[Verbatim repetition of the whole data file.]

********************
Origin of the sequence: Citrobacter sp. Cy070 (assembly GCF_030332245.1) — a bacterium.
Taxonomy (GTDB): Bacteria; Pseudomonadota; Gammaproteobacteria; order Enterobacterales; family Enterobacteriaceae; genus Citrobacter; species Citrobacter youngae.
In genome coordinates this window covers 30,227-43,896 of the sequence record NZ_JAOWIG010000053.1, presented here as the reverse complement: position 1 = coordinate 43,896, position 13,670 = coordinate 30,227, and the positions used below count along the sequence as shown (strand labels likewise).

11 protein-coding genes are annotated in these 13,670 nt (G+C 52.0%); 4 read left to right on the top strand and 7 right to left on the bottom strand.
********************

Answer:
Origin of the sequence: Citrobacter sp. Cy070 (assembly GCF_030332245.1) — a bacterium.
Taxonomy (GTDB): Bacteria; Pseudomonadota; Gammaproteobacteria; order Enterobacterales; family Enterobacteriaceae; genus Citrobacter; species Citrobacter youngae.
In genome coordinates this window covers 30,227-43,896 of the sequence record NZ_JAOWIG010000053.1, presented here as the reverse complement: position 1 = coordinate 43,896, position 13,670 = coordinate 30,227, and the positions used below count along the sequence as shown (strand labels likewise).

11 protein-coding genes are annotated in these 13,670 nt (G+C 52.0%); 4 read left to right on the top strand and 7 right to left on the bottom strand.